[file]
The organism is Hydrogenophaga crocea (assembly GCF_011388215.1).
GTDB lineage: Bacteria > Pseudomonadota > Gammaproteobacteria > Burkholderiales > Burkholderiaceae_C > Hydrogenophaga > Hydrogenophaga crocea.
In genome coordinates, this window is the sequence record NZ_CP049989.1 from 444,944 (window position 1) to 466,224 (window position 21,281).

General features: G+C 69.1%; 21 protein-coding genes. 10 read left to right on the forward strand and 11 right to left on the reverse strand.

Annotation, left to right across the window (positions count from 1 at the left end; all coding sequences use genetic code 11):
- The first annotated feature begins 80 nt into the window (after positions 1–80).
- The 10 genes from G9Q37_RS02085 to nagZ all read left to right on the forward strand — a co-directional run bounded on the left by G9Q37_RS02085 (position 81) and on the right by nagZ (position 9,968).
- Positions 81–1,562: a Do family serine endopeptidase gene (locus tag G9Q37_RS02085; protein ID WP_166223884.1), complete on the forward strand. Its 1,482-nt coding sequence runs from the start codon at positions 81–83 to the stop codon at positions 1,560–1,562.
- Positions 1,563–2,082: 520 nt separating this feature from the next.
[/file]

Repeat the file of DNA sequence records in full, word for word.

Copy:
The organism is Hydrogenophaga crocea (assembly GCF_011388215.1).
GTDB lineage: Bacteria > Pseudomonadota > Gammaproteobacteria > Burkholderiales > Burkholderiaceae_C > Hydrogenophaga > Hydrogenophaga crocea.
In genome coordinates, this window is the sequence record NZ_CP049989.1 from 444,944 (window position 1) to 466,224 (window position 21,281).

General features: G+C 69.1%; 21 protein-coding genes. 10 read left to right on the forward strand and 11 right to left on the reverse strand.

Annotation, left to right across the window (positions count from 1 at the left end; all coding sequences use genetic code 11):
- The first annotated feature begins 80 nt into the window (after positions 1–80).
- The 10 genes from G9Q37_RS02085 to nagZ all read left to right on the forward strand — a co-directional run bounded on the left by G9Q37_RS02085 (position 81) and on the right by nagZ (position 9,968).
- Positions 81–1,562: a Do family serine endopeptidase gene (locus tag G9Q37_RS02085; protein ID WP_166223884.1), complete on the forward strand. Its 1,482-nt coding sequence runs from the start codon at positions 81–83 to the stop codon at positions 1,560–1,562.
- Positions 1,563–2,082: 520 nt separating this feature from the next.